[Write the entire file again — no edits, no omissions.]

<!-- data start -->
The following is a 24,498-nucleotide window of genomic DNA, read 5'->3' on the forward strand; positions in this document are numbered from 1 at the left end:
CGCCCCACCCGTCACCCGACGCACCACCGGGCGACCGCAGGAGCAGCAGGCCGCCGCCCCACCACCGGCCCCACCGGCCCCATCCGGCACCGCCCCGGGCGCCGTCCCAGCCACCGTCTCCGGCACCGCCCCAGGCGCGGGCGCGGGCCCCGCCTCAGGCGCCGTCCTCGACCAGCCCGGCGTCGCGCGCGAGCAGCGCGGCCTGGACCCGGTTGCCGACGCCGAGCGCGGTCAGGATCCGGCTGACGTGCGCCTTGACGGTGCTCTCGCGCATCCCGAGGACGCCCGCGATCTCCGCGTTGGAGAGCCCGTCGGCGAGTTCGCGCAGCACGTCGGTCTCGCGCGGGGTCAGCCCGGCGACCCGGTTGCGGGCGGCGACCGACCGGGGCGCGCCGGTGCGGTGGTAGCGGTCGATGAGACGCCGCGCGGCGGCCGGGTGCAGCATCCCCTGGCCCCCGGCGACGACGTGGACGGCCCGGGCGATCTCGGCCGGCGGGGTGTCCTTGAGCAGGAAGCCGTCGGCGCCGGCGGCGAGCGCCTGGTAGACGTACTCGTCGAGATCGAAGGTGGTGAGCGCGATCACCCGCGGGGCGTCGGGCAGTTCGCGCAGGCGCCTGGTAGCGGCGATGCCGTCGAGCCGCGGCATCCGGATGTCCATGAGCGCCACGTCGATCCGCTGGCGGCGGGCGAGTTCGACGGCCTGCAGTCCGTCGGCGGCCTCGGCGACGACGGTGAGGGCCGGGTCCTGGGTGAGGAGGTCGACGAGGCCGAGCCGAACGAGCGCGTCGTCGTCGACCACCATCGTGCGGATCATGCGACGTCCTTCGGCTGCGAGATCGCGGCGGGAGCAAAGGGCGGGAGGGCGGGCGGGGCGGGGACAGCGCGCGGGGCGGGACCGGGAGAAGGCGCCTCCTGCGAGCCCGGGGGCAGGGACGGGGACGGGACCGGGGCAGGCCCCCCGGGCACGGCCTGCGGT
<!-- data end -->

The following is a 24,498-nucleotide window of genomic DNA, read 5'->3' on the forward strand; positions in this document are numbered from 1 at the left end:
CGCCCCACCCGTCACCCGACGCACCACCGGGCGACCGCAGGAGCAGCAGGCCGCCGCCCCACCACCGGCCCCACCGGCCCCATCCGGCACCGCCCCGGGCGCCGTCCCAGCCACCGTCTCCGGCACCGCCCCAGGCGCGGGCGCGGGCCCCGCCTCAGGCGCCGTCCTCGACCAGCCCGGCGTCGCGCGCGAGCAGCGCGGCCTGGACCCGGTTGCCGACGCCGAGCGCGGTCAGGATCCGGCTGACGTGCGCCTTGACGGTGCTCTCGCGCATCCCGAGGACGCCCGCGATCTCCGCGTTGGAGAGCCCGTCGGCGAGTTCGCGCAGCACGTCGGTCTCGCGCGGGGTCAGCCCGGCGACCCGGTTGCGGGCGGCGACCGACCGGGGCGCGCCGGTGCGGTGGTAGCGGTCGATGAGACGCCGCGCGGCGGCCGGGTGCAGCATCCCCTGGCCCCCGGCGACGACGTGGACGGCCCGGGCGATCTCGGCCGGCGGGGTGTCCTTGAGCAGGAAGCCGTCGGCGCCGGCGGCGAGCGCCTGGTAGACGTACTCGTCGAGATCGAAGGTGGTGAGCGCGATCACCCGCGGGGCGTCGGGCAGTTCGCGCAGGCGCCTGGTAGCGGCGATGCCGTCGAGCCGCGGCATCCGGATGTCCATGAGCGCCACGTCGATCCGCTGGCGGCGGGCGAGTTCGACGGCCTGCAGTCCGTCGGCGGCCTCGGCGACGACGGTGAGGGCCGGGTCCTGGGTGAGGAGGTCGACGAGGCCGAGCCGAACGAGCGCGTCGTCGTCGACCACCATCGTGCGGATCATGCGACGTCCTTCGGCTGCGAGATCGCGGCGGGAGCAAAGGGCGGGAGGGCGGGCGGGGCGGGGACAGCGCGCGGGGCGGGACCGGGAGAAGGCGCCTCCTGCGAGCCCGGGGGCAGGGACGGGGACGGGACCGGGGCAGGCCCCCCGGGCACGGCCTGCGGT